was widely read and sometimes gave recitations. Monica died in 1983. Mrs. Harrison showed a matriarchal attitude to encouraging and managing her daughters’ musical careers. It was she who decided to rent Foyle Riding for many summers, and she gave Open Afternoons and other social occasions there. She is also the main reason for Delius being buried in Limpsfield. She claimed that she had been sitting next to Delius’s sick-bed and that Delius had asked her that he should be buried in an English country churchyard, though not even Eric Fenby knew of this. The Sisters persuaded the Rector to arrange for the re-burial.
Dr Eileen Joyce read more->
Dr Eileen Joyce was born in a tent in Tasmania, in 1912, of a Spanish mother and an Irish father, whose lack of success as an itinerant labourer and miner had prompted
the move to Australia. Moving to Boulder City in Western Australia, they led a meagre existence, grateful for their new home in an iron shack. Eileen Joyce was educated at the Loreto Convent, where
the nuns soon recognized her instinctive musical talent, and invited Percy Grainger, who happened to be there in 1926, to hear her. He described her as “the most transcendentally gifted
child” he had ever heard. This view was confirmed by Wilhelm Backhaus, who recommended her to go to Leipzig to study with Max Pauer and Robert Teichmuller. After three years she came to London
to study with Adelina de Lara, and then to Berlin to study with Artur Schnabel. Back in London she auditioned for Albert Coates, who recommended her to Henry Wood. She made her debut in 1930 playing
Prokofiev’s 3rd Concerto, which created a sensation. The Gramophone Company offered her carte blanche to record anything she liked, and a steady stream of discs followed, some of which remain among the most stylish and thrilling of all virtuoso recordings. A dazzling career was under way: concert followed concert, and concerto followed concerto, often three or four in one evening. In a short time she had performed over 70 works for piano and orchestra, learning new works as often as one a week. She was famed for the agility of her playing, her fingers being likened to racehorses racing over the keys. She - or at least her hands -appeared in the film of “The Seventh Veil”, and she played Rachmaninov on the sound-track of “Brief Encounter”. She was a striking charismatic figure of arresting beauty with her flaming red hair, and became a household name, being particularly famed for changing her dress for different parts of the programme. She retired from concert life in the early 1960s, after a traumatic tour of India. She set up home in Crockham Hill, and later lived in White Hart Lodge in Limpsfield High Street. She died in 1991.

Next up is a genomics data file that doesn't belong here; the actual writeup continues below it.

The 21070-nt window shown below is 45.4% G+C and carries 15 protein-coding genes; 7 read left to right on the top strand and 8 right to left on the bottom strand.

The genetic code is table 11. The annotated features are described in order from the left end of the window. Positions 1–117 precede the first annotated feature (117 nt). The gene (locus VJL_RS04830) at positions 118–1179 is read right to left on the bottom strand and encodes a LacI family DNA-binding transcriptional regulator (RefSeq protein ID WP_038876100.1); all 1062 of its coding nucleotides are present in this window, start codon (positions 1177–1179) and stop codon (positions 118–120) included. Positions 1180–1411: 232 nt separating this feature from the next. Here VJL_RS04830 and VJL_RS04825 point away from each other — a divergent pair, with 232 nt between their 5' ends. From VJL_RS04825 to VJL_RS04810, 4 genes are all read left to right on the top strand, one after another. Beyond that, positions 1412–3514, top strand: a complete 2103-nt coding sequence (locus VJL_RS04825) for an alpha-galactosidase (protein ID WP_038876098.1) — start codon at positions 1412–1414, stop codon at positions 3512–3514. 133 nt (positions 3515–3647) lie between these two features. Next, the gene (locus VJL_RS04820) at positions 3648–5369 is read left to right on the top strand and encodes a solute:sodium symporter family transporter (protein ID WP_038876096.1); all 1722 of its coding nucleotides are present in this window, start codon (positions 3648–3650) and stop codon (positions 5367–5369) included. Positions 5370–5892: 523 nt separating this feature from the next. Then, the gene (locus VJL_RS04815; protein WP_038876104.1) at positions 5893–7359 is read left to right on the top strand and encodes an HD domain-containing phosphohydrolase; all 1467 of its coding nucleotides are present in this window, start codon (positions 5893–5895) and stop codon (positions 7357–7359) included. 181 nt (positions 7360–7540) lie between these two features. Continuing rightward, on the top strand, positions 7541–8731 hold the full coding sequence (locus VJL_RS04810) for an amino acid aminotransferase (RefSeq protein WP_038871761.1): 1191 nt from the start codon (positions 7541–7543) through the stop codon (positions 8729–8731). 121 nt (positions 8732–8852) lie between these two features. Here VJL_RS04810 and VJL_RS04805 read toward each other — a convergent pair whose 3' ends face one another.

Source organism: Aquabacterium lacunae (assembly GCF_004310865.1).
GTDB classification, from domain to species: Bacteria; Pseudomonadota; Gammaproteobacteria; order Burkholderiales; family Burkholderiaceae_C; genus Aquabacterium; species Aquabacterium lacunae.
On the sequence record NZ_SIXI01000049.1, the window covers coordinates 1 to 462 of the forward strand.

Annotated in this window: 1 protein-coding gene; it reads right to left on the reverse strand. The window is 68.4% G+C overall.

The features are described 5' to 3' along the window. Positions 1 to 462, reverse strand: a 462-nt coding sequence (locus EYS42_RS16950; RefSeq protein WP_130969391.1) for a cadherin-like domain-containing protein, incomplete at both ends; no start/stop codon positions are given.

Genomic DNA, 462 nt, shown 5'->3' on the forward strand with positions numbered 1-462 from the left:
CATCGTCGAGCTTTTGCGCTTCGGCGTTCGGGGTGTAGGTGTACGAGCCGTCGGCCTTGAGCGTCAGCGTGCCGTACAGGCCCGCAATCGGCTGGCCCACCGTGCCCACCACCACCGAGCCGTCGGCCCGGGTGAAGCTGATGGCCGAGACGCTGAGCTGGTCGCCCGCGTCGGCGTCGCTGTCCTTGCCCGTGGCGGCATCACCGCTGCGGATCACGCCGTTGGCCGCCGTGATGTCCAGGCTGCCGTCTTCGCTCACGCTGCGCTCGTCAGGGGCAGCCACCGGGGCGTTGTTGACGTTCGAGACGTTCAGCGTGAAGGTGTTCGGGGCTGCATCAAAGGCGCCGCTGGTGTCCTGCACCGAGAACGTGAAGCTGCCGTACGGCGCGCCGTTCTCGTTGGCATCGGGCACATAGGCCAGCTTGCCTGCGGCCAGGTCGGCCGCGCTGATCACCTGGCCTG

Florence L. Barclay.
Florence was the daughter of Rev. S. B. Charlesworth, who was Rector of Limpsfield 1857 - 1870. She was born on 2nd December 1862. She married Rev. Charles W. Barclay, who was the curate. For their honeymoon they understandably went to the Holy Land, but unfortunately Florence fell off a camel and hit her head, as a result of which she lost her memory. This did not, however, prevent her from having children or from writing novels. The condition lasted for some years, until one day on a family outing they went boating on the Serpentine; one of the children happened to catch a crab when he was rowing, and hit his mother on the head with the oar. This miraculously restored her memory! She died - or, as her tombstone puts it - “was called home” on 10th March 1921. She wrote altogether nine novels, as well as a collection of shorter works, romantic in character, but peppered rather oddly with frequent Biblical references. The best known is “The Rosary”, which tells the story of Jane, who is a somewhat feisty girl, who falls in love with the devastatingly handsome and eligible Garth Dalmain. As a result of a shooting accident, Garth went incurably blind, and nobly feels he cannot ask Jane to marry him now. Jane, however, decides to disguise herself as a nurse (though since he was blind, I cannot see why she bothered!), and looked after him incognito. One day, consumed with emotion, she seeks comfort in accompanying herself as she sings her - and his - favourite song, “The Rosary”. He suddenly recognizes her singing voice, and realises what a fool he has been, and so at last they “passed to the perfect happiness of their wedded home”.
The book was made into a very popular silent film, which seems odd, since it depends on the recognition of the sound of the human voice!
4th March 2006